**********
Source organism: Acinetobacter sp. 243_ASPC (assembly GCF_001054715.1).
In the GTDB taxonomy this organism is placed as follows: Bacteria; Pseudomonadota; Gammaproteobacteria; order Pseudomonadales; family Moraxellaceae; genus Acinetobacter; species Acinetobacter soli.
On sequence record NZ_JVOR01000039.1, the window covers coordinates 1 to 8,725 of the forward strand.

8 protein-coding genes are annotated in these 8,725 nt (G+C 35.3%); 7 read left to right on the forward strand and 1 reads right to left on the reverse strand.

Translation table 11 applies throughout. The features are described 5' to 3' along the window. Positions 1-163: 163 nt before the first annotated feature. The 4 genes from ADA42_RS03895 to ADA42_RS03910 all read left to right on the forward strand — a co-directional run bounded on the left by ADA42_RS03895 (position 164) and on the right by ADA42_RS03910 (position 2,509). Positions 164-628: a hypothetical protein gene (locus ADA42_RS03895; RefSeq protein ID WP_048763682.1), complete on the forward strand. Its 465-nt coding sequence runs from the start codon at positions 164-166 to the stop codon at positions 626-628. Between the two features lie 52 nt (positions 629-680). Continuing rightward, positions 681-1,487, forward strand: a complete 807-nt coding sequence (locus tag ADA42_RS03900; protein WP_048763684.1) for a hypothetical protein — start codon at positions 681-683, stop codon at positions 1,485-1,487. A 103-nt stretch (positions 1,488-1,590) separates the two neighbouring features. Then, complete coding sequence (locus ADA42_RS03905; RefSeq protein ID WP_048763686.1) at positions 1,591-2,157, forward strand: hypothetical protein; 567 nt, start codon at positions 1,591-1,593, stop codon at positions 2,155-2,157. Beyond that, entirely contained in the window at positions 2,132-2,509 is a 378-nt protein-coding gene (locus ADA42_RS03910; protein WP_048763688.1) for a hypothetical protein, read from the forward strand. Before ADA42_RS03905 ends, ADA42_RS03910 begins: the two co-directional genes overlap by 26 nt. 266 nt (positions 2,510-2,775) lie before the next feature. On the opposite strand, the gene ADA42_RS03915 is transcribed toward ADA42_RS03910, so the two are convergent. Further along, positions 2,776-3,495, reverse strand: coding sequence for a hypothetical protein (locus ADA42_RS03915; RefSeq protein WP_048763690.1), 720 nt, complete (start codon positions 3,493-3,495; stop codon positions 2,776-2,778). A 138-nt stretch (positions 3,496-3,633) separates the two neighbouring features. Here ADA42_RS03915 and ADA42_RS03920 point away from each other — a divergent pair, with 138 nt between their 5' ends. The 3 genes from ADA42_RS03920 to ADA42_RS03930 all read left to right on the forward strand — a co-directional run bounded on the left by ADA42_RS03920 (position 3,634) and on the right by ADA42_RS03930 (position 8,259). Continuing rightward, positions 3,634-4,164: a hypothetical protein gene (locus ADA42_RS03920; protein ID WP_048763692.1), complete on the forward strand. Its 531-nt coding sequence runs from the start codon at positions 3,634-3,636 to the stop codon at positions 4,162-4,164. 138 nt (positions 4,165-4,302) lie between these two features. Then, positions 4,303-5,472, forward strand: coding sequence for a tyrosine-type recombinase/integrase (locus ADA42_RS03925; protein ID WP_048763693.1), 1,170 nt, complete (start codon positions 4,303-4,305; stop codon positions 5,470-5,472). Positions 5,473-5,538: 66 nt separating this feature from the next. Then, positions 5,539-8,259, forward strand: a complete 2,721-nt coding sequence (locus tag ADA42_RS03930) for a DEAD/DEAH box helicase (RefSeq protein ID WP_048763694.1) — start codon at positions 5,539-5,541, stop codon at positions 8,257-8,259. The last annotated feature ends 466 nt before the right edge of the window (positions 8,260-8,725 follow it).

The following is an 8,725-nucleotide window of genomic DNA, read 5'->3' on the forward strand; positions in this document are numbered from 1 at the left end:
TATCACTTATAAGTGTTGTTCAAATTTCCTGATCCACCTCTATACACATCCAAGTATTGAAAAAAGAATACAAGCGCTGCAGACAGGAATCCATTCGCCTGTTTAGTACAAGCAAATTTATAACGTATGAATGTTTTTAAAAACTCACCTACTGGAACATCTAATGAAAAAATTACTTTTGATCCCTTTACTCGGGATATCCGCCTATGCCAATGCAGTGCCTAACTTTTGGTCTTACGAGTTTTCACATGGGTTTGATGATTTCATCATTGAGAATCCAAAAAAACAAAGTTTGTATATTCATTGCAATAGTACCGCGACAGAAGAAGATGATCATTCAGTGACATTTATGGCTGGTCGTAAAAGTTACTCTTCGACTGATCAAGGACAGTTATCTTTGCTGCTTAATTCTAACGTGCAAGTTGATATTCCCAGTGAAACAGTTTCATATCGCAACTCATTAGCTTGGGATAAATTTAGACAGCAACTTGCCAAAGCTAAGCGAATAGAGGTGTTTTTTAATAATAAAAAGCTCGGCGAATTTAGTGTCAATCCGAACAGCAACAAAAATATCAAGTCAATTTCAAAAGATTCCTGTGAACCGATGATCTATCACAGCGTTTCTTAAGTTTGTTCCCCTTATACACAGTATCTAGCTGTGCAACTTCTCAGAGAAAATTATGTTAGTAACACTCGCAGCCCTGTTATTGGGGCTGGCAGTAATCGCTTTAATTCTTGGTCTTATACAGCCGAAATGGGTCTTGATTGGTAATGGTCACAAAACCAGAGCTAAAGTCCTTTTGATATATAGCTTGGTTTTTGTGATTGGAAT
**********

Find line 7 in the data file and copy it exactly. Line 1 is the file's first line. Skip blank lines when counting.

TATCACTTATAAGTGTTGTTCAAATTTCCTGATCCACCTCTATACACATCCAAGTATTGAAAAAAGAATACAAGCGCTGCAGACAGGAATCCATTCGCCTGTTTAGTACAAGCAAATTTATAACGTATGAATGTTTTTAAAAACTCACCTACTGGAACATCTAATGAAAAAATTACTTTTGATCCCTTTACTCGGGATATCCGCCTATGCCAATGCAGTGCCTAACTTTTGGTCTTACGAGTTTTCACATGGGTTTGATGATTTCATCATTGAGAATCCAAAAAAACAAAGTTTGTATATTCATTGCAATAGTACCGCGACAGAAGAAGATGATCATTCAGTGACATTTATGGCTGGTCGTAAAAGTTACTCTTCGACTGATCAAGGACAGTTATCTTTGCTGCTTAATTCTAACGTGCAAGTTGATATTCCCAGTGAAACAGTTTCATATCGCAACTCATTAGCTTGGGATAAATTTAGACAGCAACTTGCCAAAGCTAAGCGAATAGAGGTGTTTTTTAATAATAAAAAGCTCGGCGAATTTAGTGTCAATCCGAACAGCAACAAAAATATCAAGTCAATTTCAAAAGATTCCTGTGAACCGATGATCTATCACAGCGTTTCTTAAGTTTGTTCCCCTTATACACAGTATCTAGCTGTGCAACTTCTCAGAGAAAATTATGTTAGTAACACTCGCAGCCCTGTTATTGGGGCTGGCAGTAATCGCTTTAATTCTTGGTCTTATACAGCCGAAATGGGTCTTGATTGGTAATGGTCACAAAACCAGAGCTAAAGTCCTTTTGATATATAGCTTGGTTTTTGTGATTGGAAT